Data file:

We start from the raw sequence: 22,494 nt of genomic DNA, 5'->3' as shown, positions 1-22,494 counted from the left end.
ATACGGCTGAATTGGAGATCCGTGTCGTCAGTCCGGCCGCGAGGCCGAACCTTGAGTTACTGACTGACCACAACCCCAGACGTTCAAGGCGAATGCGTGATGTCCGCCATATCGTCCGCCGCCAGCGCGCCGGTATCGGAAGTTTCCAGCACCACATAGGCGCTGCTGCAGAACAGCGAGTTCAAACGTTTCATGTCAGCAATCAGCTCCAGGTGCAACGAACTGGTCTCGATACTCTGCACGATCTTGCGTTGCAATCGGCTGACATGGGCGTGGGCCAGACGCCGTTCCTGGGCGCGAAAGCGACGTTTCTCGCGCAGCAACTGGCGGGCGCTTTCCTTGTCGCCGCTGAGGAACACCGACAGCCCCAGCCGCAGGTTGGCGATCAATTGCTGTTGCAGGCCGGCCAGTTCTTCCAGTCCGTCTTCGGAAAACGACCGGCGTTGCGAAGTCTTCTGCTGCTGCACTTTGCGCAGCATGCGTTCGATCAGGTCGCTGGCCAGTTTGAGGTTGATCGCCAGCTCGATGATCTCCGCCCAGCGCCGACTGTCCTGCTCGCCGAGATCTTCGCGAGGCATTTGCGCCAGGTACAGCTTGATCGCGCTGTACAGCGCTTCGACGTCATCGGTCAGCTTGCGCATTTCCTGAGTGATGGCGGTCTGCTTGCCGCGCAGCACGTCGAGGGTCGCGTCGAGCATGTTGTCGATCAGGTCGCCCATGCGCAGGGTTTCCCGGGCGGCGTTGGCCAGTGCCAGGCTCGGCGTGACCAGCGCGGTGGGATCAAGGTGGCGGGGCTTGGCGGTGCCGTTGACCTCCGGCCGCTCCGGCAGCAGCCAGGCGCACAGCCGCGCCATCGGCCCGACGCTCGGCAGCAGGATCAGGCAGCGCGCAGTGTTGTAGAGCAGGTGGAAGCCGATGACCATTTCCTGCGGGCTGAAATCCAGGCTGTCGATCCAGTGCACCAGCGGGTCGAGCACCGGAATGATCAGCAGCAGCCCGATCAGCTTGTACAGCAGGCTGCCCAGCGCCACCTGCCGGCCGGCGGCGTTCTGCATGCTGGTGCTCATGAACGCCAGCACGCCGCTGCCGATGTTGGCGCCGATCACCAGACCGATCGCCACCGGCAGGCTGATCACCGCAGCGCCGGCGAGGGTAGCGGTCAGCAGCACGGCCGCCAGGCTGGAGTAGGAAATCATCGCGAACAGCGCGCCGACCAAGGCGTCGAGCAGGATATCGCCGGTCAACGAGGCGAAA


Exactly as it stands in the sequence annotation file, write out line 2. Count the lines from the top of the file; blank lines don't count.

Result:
ATACGGCTGAATTGGAGATCCGTGTCGTCAGTCCGGCCGCGAGGCCGAACCTTGAGTTACTGACTGACCACAACCCCAGACGTTCAAGGCGAATGCGTGATGTCCGCCATATCGTCCGCCGCCAGCGCGCCGGTATCGGAAGTTTCCAGCACCACATAGGCGCTGCTGCAGAACAGCGAGTTCAAACGTTTCATGTCAGCAATCAGCTCCAGGTGCAACGAACTGGTCTCGATACTCTGCACGATCTTGCGTTGCAATCGGCTGACATGGGCGTGGGCCAGACGCCGTTCCTGGGCGCGAAAGCGACGTTTCTCGCGCAGCAACTGGCGGGCGCTTTCCTTGTCGCCGCTGAGGAACACCGACAGCCCCAGCCGCAGGTTGGCGATCAATTGCTGTTGCAGGCCGGCCAGTTCTTCCAGTCCGTCTTCGGAAAACGACCGGCGTTGCGAAGTCTTCTGCTGCTGCACTTTGCGCAGCATGCGTTCGATCAGGTCGCTGGCCAGTTTGAGGTTGATCGCCAGCTCGATGATCTCCGCCCAGCGCCGACTGTCCTGCTCGCCGAGATCTTCGCGAGGCATTTGCGCCAGGTACAGCTTGATCGCGCTGTACAGCGCTTCGACGTCATCGGTCAGCTTGCGCATTTCCTGAGTGATGGCGGTCTGCTTGCCGCGCAGCACGTCGAGGGTCGCGTCGAGCATGTTGTCGATCAGGTCGCCCATGCGCAGGGTTTCCCGGGCGGCGTTGGCCAGTGCCAGGCTCGGCGTGACCAGCGCGGTGGGATCAAGGTGGCGGGGCTTGGCGGTGCCGTTGACCTCCGGCCGCTCCGGCAGCAGCCAGGCGCACAGCCGCGCCATCGGCCCGACGCTCGGCAGCAGGATCAGGCAGCGCGCAGTGTTGTAGAGCAGGTGGAAGCCGATGACCATTTCCTGCGGGCTGAAATCCAGGCTGTCGATCCAGTGCACCAGCGGGTCGAGCACCGGAATGATCAGCAGCAGCCCGATCAGCTTGTACAGCAGGCTGCCCAGCGCCACCTGCCGGCCGGCGGCGTTCTGCATGCTGGTGCTCATGAACGCCAGCACGCCGCTGCCGATGTTGGCGCCGATCACCAGACCGATCGCCACCGGCAGGCTGATCACCGCAGCGCCGGCGAGGGTAGCGGTCAGCAGCACGGCCGCCAGGCTGGAGTAGGAAATCATCGCGAACAGCGCGCCGACCAAGGCGTCGAGCAGGATATCGCCGGTCAACGAGGCGAAA